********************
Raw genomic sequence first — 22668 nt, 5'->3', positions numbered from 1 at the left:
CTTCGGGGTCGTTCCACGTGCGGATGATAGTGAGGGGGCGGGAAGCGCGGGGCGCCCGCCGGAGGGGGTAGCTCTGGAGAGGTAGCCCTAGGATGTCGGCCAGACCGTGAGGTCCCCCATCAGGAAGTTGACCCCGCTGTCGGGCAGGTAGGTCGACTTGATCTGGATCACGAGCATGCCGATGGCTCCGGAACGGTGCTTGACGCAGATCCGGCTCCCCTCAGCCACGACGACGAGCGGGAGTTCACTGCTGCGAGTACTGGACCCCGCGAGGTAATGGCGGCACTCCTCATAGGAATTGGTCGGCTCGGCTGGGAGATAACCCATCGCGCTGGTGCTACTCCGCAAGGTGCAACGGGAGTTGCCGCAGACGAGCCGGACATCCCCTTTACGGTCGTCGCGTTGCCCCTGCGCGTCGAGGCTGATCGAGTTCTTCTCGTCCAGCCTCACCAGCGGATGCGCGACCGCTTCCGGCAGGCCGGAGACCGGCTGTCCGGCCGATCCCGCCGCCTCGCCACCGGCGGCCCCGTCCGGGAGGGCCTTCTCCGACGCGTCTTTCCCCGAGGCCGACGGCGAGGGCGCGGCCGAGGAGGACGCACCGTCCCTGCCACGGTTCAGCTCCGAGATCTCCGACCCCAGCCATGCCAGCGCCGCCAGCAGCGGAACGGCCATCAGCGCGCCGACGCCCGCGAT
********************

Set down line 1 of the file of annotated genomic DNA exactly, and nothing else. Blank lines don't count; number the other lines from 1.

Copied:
Raw genomic sequence first — 22668 nt, 5'->3', positions numbered from 1 at the left: